Friday, 27 November 2009

Tactical Nuclear Penguin

Imperially Stout emperor penguins, waiting for the pub to open - image by Josh Landis, US National Science Foundation - public domain Move over, little Sir John Barleycorn - there's a new spirit of beer in town! (Hat tip: Brad Taylor.)

I have had my eye on BrewDog ever since they managed to get themselves panned by the do-gooders for launching a low alcohol beer - and calling it Nanny State. I haven't seen a corporate style I liked so well since the heyday of Death cigarettes. Now they excel themselves again with the magnificently named Tactical Nuclear Penguin. Scottish health campaigners have searching questions about this product:

Jack Law, of Alcohol Focus Scotland, described it as a "cynical marketing ploy" and said: "We want to know why a brewer would produce a beer almost as strong as whisky."

Seek and ye shall find. It's to annoy the likes of you, laddie! I have conducted a serious ethical analysis of this ploy on my own account, and come to a sober and justly-reasoned conclusion, and present it as follows: w00t w00t!

My own concern is that 32% alcoholic drinks, whilst capable of almost every human and social virtue, can surely not include 'being beer' among them. This sounds to me like a bit of a stretcher. I will believe that Penguin is to beer as brandy is to wine, but I don't call the medicinal supplies in my cupboard 'brandy wine', either. BrewDog's offering is supposed to remain an Imperial Stout even after being freeze-distilled by the eisbock method (i.e. repeatedly throwing away the stuff that turns to ice). Are we not in need of a new generic term here?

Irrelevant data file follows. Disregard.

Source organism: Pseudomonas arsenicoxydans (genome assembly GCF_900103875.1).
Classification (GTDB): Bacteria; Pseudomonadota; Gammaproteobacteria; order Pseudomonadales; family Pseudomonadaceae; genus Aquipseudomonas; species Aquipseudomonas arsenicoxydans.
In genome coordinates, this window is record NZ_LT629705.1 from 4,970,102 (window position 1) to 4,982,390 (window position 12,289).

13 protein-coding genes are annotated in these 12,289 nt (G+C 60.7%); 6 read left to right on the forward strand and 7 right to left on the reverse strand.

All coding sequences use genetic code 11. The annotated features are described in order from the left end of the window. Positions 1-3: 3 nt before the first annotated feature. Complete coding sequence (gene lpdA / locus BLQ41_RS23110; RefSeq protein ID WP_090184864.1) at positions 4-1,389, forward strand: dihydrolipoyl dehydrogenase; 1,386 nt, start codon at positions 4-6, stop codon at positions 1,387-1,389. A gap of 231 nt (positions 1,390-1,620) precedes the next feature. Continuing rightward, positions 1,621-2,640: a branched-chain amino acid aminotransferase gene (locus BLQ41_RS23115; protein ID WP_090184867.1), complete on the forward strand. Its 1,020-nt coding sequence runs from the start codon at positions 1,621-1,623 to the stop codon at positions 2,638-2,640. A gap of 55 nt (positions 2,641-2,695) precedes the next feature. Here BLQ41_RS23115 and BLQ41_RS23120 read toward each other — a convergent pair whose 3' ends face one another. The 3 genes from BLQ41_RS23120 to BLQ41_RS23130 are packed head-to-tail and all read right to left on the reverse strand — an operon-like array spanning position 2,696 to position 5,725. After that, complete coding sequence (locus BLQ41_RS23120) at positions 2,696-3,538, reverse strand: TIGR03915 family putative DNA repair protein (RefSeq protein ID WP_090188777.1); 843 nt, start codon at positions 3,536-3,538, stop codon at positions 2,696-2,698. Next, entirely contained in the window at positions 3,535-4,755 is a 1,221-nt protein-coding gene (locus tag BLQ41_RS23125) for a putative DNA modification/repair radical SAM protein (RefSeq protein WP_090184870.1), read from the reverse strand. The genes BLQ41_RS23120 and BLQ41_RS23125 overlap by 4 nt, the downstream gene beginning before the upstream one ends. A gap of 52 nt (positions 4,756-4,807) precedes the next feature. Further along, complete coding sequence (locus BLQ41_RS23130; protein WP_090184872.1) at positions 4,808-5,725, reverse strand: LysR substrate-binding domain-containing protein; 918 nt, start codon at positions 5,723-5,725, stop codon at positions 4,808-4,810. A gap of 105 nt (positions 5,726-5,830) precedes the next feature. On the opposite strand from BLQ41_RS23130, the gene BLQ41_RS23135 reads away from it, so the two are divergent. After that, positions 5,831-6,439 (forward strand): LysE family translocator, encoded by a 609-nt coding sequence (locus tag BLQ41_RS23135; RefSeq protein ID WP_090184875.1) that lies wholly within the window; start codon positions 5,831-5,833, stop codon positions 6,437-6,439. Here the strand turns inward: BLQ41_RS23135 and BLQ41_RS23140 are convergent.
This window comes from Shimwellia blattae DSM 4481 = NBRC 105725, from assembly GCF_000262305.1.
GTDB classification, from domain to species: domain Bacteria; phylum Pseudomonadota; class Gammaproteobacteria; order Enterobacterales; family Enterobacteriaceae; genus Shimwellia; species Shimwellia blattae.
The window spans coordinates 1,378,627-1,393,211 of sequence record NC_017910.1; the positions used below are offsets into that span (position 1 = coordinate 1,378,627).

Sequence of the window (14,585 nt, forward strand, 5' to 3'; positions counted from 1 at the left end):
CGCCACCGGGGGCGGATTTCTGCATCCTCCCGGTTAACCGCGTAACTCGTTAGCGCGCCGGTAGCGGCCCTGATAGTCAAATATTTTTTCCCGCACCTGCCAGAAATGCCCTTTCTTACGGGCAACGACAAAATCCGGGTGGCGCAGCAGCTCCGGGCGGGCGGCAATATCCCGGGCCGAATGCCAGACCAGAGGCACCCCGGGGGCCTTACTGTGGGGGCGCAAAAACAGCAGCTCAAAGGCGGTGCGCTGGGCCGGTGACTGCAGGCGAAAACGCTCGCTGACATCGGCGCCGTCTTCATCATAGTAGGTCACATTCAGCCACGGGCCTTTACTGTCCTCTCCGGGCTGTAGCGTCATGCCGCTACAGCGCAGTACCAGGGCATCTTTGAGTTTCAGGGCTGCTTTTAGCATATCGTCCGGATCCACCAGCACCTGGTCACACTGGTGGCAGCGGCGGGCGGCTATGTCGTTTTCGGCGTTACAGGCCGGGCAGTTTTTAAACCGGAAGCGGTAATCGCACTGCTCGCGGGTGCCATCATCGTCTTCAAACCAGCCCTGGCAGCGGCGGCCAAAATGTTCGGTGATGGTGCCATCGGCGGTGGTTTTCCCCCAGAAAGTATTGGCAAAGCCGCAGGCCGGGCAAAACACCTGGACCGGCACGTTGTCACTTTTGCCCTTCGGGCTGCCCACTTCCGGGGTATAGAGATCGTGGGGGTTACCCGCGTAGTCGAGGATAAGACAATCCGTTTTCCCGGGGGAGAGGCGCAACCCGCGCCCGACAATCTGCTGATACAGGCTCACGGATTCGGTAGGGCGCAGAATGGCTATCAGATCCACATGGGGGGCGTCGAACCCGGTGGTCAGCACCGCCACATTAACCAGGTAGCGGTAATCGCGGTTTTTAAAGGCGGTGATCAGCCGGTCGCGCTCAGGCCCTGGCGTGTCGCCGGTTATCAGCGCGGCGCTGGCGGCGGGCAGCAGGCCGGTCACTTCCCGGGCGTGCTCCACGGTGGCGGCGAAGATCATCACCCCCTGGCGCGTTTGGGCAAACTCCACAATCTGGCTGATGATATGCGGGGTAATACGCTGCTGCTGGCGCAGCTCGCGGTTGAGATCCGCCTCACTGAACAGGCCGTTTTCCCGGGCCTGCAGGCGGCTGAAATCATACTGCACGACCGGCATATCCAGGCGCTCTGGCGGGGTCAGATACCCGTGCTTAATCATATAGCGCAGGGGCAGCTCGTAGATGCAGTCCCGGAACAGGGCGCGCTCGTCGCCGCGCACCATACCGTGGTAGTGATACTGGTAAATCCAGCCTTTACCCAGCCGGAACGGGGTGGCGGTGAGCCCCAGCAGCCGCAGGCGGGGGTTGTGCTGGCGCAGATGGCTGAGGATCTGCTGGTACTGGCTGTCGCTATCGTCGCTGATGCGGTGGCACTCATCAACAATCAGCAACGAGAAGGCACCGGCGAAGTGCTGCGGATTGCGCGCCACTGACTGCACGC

'Hopka' won't fly, since eisbocking beer apparently loses the hop component of the flavour even as it concentrates several others. 'Frisky' is frankly gimmicky, though 'brisky' has a certain je-ne-sais-wooaaargh in my opinion. 'Muh... uh... BRAIIIINS!' may well win out in terms of actual usage on the street, but the good folk of Brains Brewery got there first. Even calling it right good stingo has one or two things against it.

Can anybody help me out with this puzzler? Failing that, my blogly duty is clear. If anybody will procure me a sample for analysis, I hereby undertake to investigate its beer-nature pro bono publico.

Call me rash, call me selfless, but don't bother calling me that evening...

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